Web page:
Streifz├╝ge durch die Arzneimittellehre III. Chlorose. ZBV 24 (1905) 195 - 199. Herzsymptome. 199 - 204.

Streifz├╝ge durch die Arzneimittellehre IV. Herzsymptome (Fortsetzung). ZBV 24 (1905) 358 - 367.

Streifz├╝ge durch die Arzneimittellehre Herzsymptome (Fortsetzung). ZBV 25 (1906) 1 - 5. Nasenpolypen. 5 - 7.

Etwas ├╝ber "s├╝dliches Klima". ZBV 25 (1906) 185 - 193.

Streifz├╝ge durch die Arzneimittellehre V. Gicht. ZBV 25 (1906) 275 - 284.

Streifz├╝ge durch die Arzneimittellehre VII. Spinal-Neuralgie. ZBV 25 (1906) 392 - 397. Heiserkeit. 397 - 401.

Streifz├╝ge durch die Arzneimittellehre VIII. Husten. ZBV 26 (1907) 183 - 192.

Streifz├╝ge durch die Arzneimittellehre IX. Husten (Fortsetzung). ZBV 26 (1907) 233 - 241.

Streifz├╝ge durch die Arzneimittellehre X. Husten (Fortsetzung). ZBV 26 (1907) 330 - 338.

Streifz├╝ge durch die Arzneimittellehre XI. Husten (Fortsetzung). ZBV 27 (1908) 124 - 133.

Zur Kritik des Ähnlichkeitsgesetzes I. ZBV 31 (1912) 373 - 406.

Zur Kritik des Ähnlichkeitsgesetzes II. ZBV 31 (1912) 469 - 488.

Ueber Universalmedizin und einiges andere. ZBV 32 (1913) 290 - 303.

Naturphilosophische Studien. ZBV 33 (1914) 31 - 38.

Aus meinem Krankenjournal. ZBV 33 (1914) 184 - 197.

Exercitien f├╝r Anf├Ąnger. ZBV 34 (1915) 150 - 155.

Emil Schlegel: Paracelsus als Prophet. (Rezension.) ZBV 34 (1915) 155 - 156.

Pr├╝fung und Vergiftung. ZBV 34 (1915) 161 - 170 und 217 - 229.

Exercitien f├╝r Anf├Ąnger. ZBV 34 (1915) 246 - 251.

Einige Bemerkungen zur Ern├Ąhrungsfrage. ZBV 34 (1915) 252 - 261.

Die Wertung der Hom├Âopathie durch Privatdozent Dr. Weiss. (Mit Dr. Heinrich Meng.) ZBV 34 (1915) 265 - 275.

Von Redaktion zu Redaktion. Ein offener Sylvesterbrief. ZBV 34 (1915) 352 - 357. 1916. ZBV 35 (1916) 1 - 4.

Exercitien f├╝r Anf├Ąnger. ZBV 35 (1916) 48 - 62.

Gedanken ├╝ber Krankheit und Heilung. ZBV 35 (1916) 82 - 97.

Zusatz des Herausgebers zu: Die Aufgabe der Gaumenmandeln im Organismus. ZBV 35 (1916) 120 - 121.

Gedanken und Meinungen des Lazarettgehilfen Naumann. Hrsg. F. Erhard. (Rezension.) ZBV 35 (1916) 123 - 126.

Emil Schlegel: Religion der Arznei. (Rezension.) ZBV 35 (1916) 176 - 190.

Materia medica. ZBV 35 (1916) 264 - 269.

Zusatz des Herausgebers zu: Zeitgem├Ą├čes (Schluss). ZBV 35 (1916) 273 - 274.

Goethe als Kranker. ZBV 35 (1916) 274 - 277.

Kersting: Deutschland fletschere. (Rezension.) ZBV 35 (1916) 277 - 285.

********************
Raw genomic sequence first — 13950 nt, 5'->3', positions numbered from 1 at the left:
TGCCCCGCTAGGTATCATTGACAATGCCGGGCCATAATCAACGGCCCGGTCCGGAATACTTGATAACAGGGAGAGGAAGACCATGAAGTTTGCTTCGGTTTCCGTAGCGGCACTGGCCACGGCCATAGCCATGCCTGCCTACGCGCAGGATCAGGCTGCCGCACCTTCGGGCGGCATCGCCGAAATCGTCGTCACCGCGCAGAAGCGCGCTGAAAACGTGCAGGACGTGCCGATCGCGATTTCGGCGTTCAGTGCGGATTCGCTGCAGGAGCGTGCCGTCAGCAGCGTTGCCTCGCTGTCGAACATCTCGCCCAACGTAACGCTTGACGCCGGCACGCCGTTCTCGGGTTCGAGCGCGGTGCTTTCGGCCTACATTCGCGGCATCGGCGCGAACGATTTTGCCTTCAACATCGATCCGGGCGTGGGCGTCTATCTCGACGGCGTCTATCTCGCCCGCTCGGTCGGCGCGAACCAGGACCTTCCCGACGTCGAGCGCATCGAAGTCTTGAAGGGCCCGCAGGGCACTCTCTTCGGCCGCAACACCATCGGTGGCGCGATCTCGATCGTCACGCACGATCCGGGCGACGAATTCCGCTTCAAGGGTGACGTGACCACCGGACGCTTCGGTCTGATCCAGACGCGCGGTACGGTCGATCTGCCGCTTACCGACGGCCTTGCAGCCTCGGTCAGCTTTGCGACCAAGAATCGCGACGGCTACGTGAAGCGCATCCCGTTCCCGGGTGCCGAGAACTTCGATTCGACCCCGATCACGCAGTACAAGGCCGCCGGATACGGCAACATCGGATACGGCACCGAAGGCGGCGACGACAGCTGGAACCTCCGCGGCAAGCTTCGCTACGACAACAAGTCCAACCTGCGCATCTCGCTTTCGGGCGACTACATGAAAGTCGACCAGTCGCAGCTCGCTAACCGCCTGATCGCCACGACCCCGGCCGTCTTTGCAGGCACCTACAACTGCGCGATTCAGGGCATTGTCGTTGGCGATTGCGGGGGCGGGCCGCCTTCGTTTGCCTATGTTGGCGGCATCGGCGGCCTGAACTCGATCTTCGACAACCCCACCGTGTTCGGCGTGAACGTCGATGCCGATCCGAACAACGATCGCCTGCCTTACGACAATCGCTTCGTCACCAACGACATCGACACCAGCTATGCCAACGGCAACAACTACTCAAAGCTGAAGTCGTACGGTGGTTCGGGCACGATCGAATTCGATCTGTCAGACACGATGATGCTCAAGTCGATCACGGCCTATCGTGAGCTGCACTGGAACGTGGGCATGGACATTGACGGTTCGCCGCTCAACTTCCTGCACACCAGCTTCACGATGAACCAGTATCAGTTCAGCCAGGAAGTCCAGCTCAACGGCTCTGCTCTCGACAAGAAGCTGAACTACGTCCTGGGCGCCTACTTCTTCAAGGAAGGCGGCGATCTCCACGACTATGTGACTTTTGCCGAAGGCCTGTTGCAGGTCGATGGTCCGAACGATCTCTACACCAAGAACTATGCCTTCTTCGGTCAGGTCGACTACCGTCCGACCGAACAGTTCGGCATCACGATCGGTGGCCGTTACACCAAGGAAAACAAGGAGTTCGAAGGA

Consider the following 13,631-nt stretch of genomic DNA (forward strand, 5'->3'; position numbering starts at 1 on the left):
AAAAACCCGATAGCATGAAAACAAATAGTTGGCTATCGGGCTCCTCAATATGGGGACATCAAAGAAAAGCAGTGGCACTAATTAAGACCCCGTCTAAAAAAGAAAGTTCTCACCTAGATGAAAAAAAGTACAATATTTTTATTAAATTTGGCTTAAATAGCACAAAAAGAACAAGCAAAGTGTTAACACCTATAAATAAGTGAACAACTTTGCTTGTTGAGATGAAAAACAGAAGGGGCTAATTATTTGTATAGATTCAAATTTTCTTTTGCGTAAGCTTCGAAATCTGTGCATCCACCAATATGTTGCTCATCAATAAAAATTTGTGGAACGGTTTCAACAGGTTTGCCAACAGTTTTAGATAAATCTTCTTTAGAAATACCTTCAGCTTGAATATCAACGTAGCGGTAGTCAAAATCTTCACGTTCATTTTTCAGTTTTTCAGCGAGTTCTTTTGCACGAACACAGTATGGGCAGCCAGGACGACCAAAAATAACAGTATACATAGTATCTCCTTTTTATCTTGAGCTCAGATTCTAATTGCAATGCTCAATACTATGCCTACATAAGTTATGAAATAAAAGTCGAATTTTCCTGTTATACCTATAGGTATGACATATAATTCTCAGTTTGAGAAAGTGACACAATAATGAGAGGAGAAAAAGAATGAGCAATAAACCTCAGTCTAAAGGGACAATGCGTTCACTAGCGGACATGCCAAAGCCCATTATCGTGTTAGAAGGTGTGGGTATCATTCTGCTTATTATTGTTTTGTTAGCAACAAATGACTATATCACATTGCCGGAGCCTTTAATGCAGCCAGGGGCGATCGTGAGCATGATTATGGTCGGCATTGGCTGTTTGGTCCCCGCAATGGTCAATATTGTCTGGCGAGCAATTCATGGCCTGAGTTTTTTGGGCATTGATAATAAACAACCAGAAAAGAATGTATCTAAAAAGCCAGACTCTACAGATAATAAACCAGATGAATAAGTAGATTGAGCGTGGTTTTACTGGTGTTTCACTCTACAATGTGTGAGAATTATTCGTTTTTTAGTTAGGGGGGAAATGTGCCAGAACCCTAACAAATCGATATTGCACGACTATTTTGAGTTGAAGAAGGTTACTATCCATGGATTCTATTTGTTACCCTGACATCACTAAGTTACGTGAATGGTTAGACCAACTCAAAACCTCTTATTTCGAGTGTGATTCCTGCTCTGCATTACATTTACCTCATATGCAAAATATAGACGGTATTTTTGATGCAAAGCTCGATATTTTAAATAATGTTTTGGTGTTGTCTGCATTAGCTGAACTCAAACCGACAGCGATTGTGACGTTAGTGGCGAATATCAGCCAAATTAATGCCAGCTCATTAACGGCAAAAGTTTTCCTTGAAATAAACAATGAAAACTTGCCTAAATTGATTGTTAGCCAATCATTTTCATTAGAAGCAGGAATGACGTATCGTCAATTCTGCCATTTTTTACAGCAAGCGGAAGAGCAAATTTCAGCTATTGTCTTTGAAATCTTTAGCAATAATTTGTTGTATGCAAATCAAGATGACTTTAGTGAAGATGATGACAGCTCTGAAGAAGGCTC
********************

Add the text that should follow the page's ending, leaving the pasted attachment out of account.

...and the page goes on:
Betrachtungen ├╝ber Dynamik und Mechanik. ZBV 36 (1917) 15 - 33.

Zwei F├Ąlle. ZBV 36 (1917) 82 - 85.

Ueber einige seltene Mittel. ZBV 36 (1917) 111 - 118.

Postscriptum des Herausgebers zu: Arzt und Gesetzbuch. ZBV 36 (1917) 153 - 154.

Einiges aus der "Seherin von Prevorst". ZBV 36 (1917) 154 - 157.

Ueber Doppelmittel. ZBV 36 (1917) 197 - 203.

 

Zu Emil Schlegels 75. Geburtstag. ZBV 44 (1927) 428 - 432.

Notes:
  1. Ahlemeier, 1991. 99 f.
  2. Dahlke, 1928 (b). 116-145.
  3. z. B. ZBV 44 (1927) 424.
  4. Dahlke, 1887. 32. Geboren im heutigen Ostr├│da und nicht in Berlin, wie im Nachruf [13, S. 230] angegeben.
  5. ZBV 22 (1903) 404.
  6. ZBV 20 (1901) 115.
  7. ZBV 14 (1895) 94. Mit dem ├ťbersetzer von Farringtons "Klinischer Arzneimittellehre", Hermann Fischer (1823-1895), war Dahlke pers├Ânlich bekannt und schrieb dessen Nachruf.
  8. ZBV 9 (1890) 171.
  9. Dahlke vertrat 1914 kurzfristig einen Kollegen in Goslar und wohnte 1915 (ev. auch praktizierend) zwischen seinen Reisen vor├╝bergehend in der Prinzregentenstra├če in Berlin-Wilmersdorf [1, S. 25 und S. 29]. Laut "Berliner Adressbuch" praktizierte er zumindest von 1920-1924 in der Lindenallee 17/19 [4], vermutlich auch schon vor der Jahrhundertwende unter dieser Adresse. Ab 1925 dann in Frohnau, Am Kaiserpark, Dahlke'sches Haus [4], das sp├Ąter in Buddhistisches Haus, Edelhofdamm 54, umbenannt wurde.
  10. Ank├╝ndigung f├╝r Oktober 1899 in: ZBV 18 (1899) 258 und 346; Ank├╝ndigung f├╝r M├Ąrz 1903 in: ZBV 22 (1903) 140.
  11. In den Sitzungsberichten finden sich zwischen Oktober 1897 und November 1898 folgende Vortragsthemen Dahlkes: die S├Ąuren, Aconit, Aloe, Aranea diadema, Aconit vergleichend, Argentum nitricum und ein Bericht ├╝ber eine Weltreise. Er sagte seine Mitarbeit an einer geplanten Arzneimittellehre f├╝r die Mittel Aconit, Aloe und Ambra zu, sprach sich aber gegen eine "neu zu schaffende" Arzneimittellehre aus. Da die S├Ąuren unter Acidum genannt sind, kann man annehmen, da├č er eine alphabetische Durcharbeitung im Zusammenhang mit der AML plante [ZBV 16 (1897) und 17 (1898)].
  12. Meng H: ZBV 45 (1928) 225. Jahre zuvor hatte Dahlke an einer Nachpr├╝fung von Silicea teilgenommen, deren Resultat in ZBV 12 (1893) 271 ff. publiziert ist.
  13. ZBV 14 (1895) 65 f.
  14. CK Band 2, Symptome 89 und 90, S. 249.
  15. Dahlke, 1928 (a). 5.
  16. ZBV 35 (1916) 190. An anderer Stelle bespricht er in einer Rezension Schlegels "Naturphilosophische Studien": ZBV 33 (1914) 31-38. Schlegel seinerseits hatte vorher auf Dahlkes Arbeit "Zur Kritik des ├ähnlichkeitsgesetzes" mit "Zur Begr├╝ndung des ├ähnlichkeitsgesetzes" in ZBV 32 (1913) 26-28 geantwortet. Beiden ging es vorrangig um die Sache der Hom├Âopathie, so ist der literarische Umgangston auch in Streitfragen durchweg respektvoll und wohlwollend. Sie waren sich zwar 1926 in Stuttgart begegnet, hatten offensichtlich aber keinen engeren pers├Ânlichen Kontakt [ZBV 44 (1927) 428].
  17. Schmeer, 1978. 10.
  18. Fritsche, 1982. 343.
  19. Leeser, 1928. 236.
  20. Schlo├č, 1925.
  21. ZBV 22 (1903) 57.
  22. Siglen nach [3]

We thank Dr. Robert Goldmann for the permission to publish!